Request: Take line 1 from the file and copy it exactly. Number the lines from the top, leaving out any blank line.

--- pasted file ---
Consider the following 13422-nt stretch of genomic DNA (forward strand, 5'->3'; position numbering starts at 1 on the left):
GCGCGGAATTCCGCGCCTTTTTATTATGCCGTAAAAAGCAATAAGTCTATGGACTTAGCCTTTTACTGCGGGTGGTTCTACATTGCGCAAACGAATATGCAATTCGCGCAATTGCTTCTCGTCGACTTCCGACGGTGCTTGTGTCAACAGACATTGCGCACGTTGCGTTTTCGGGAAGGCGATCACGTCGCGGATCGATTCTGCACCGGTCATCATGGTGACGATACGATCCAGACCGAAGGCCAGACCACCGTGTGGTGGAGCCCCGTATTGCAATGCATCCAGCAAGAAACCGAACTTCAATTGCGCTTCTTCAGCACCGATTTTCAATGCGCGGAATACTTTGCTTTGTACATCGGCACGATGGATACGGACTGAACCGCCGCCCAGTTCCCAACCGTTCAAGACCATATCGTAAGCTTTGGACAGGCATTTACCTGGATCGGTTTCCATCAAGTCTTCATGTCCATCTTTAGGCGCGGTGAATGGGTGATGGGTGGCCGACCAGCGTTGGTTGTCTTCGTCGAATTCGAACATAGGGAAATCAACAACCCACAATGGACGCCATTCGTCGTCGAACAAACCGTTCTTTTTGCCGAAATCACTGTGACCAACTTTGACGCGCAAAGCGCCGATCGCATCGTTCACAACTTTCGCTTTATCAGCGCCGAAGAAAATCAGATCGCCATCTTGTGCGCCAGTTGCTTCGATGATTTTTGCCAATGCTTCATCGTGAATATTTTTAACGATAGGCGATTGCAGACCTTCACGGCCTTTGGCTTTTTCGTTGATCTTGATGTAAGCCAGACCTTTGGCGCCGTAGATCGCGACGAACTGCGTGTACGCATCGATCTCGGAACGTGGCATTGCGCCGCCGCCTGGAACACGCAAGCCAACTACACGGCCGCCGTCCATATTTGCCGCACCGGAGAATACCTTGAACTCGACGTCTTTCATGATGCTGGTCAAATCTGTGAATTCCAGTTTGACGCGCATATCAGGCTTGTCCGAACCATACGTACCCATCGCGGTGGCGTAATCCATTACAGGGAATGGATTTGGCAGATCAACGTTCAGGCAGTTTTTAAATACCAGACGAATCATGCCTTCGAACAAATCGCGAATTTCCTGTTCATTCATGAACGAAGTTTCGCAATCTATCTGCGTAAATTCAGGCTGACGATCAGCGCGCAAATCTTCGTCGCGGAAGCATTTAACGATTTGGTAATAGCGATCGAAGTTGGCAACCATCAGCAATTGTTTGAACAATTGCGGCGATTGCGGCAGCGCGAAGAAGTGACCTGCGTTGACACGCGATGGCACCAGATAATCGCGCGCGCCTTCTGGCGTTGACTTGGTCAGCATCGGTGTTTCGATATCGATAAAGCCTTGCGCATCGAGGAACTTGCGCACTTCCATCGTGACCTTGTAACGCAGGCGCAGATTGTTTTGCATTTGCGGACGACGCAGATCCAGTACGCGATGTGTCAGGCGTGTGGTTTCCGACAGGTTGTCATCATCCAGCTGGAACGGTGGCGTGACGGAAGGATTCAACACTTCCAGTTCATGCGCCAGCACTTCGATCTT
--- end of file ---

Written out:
Consider the following 13422-nt stretch of genomic DNA (forward strand, 5'->3'; position numbering starts at 1 on the left):